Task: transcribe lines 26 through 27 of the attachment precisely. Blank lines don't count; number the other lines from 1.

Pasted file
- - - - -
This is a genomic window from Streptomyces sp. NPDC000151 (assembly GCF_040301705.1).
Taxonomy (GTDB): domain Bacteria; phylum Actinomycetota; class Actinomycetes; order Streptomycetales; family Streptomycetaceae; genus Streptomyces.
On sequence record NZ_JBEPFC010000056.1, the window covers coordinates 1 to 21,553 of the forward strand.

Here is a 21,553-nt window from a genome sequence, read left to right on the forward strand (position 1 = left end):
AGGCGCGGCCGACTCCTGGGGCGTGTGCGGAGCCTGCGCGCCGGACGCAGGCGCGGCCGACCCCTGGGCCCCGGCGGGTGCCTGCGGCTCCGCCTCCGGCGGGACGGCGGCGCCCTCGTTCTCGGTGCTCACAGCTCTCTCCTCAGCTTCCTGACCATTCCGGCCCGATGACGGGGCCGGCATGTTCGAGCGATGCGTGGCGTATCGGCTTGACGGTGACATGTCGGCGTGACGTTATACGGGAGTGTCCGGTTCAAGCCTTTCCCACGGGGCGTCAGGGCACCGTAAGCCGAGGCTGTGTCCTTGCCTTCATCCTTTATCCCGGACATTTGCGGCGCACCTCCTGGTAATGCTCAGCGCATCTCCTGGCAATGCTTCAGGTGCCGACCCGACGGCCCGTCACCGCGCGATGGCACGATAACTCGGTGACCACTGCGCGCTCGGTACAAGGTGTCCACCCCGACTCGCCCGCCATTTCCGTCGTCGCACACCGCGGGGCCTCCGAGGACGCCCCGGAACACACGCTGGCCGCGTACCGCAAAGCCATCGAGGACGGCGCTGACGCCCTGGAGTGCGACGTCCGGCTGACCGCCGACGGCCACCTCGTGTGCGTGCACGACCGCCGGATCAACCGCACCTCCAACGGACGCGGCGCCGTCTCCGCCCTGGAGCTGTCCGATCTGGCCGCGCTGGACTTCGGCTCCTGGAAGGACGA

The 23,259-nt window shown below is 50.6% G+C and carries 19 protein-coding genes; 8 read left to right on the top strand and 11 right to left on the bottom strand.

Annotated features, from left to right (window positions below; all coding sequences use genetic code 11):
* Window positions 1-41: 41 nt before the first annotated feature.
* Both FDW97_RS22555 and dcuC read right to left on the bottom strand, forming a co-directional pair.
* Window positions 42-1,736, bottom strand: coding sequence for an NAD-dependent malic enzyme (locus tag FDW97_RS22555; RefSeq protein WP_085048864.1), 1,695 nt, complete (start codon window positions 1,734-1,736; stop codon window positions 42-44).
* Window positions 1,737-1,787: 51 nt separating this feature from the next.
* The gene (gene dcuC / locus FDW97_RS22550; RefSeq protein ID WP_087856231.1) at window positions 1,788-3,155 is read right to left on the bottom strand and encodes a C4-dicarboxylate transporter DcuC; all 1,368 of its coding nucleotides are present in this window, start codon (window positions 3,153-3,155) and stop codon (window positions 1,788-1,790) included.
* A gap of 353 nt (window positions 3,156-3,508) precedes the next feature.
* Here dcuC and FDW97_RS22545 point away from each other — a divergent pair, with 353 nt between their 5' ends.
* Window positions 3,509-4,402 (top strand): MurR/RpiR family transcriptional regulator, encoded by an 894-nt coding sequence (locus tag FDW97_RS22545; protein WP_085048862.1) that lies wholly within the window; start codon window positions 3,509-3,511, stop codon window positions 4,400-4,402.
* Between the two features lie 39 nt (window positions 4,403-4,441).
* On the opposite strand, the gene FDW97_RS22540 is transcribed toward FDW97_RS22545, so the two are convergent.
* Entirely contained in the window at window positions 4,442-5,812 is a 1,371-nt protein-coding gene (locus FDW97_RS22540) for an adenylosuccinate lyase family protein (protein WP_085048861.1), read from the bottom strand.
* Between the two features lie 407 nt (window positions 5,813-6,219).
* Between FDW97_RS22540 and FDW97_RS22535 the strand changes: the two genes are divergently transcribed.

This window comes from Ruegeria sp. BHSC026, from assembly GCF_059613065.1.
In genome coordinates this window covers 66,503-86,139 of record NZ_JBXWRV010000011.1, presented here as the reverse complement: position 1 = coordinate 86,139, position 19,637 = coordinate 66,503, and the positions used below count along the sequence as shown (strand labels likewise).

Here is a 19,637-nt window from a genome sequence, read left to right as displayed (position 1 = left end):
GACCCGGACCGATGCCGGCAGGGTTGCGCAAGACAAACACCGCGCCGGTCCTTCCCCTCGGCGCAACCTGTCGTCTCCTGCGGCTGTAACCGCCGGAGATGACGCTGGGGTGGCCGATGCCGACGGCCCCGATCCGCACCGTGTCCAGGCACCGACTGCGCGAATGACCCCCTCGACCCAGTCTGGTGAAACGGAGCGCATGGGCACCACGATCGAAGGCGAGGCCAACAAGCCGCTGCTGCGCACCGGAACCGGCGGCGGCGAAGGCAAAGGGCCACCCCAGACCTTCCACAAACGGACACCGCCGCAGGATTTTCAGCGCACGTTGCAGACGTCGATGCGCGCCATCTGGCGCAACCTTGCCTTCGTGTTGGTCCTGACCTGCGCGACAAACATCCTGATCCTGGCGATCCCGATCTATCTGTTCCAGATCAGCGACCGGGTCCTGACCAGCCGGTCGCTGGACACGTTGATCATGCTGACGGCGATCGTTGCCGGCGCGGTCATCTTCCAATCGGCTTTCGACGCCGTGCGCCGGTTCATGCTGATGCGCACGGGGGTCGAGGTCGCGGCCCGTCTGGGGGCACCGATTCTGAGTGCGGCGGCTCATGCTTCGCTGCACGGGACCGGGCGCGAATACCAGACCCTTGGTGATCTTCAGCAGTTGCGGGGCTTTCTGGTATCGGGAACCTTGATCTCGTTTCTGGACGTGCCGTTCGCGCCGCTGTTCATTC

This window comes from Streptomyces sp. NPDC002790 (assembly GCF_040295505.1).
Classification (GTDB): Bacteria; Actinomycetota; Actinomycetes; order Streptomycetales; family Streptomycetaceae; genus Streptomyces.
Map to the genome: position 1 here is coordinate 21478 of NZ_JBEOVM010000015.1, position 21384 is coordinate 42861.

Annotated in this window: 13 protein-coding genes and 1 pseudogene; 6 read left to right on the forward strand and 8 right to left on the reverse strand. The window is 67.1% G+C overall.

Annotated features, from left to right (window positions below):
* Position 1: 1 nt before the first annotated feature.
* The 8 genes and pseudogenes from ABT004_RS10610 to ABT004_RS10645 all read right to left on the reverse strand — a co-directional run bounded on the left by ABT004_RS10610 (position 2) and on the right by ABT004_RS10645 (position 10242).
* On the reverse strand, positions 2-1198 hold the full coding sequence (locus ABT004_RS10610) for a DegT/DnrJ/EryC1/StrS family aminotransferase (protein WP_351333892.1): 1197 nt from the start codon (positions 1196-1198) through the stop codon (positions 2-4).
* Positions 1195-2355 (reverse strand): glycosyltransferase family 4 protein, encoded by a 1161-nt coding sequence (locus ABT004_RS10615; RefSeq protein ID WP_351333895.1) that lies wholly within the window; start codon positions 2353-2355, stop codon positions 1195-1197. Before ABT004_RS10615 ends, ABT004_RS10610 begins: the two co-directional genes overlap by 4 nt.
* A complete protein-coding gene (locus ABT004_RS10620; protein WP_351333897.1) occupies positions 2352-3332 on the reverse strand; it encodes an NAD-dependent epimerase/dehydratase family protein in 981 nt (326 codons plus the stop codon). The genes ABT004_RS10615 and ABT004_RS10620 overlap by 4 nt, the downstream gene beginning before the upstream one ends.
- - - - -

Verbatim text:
Classification (GTDB): Bacteria; Actinomycetota; Actinomycetes; order Streptomycetales; family Streptomycetaceae; genus Streptomyces.
Map to the genome: position 1 here is coordinate 21478 of NZ_JBEOVM010000015.1, position 21384 is coordinate 42861.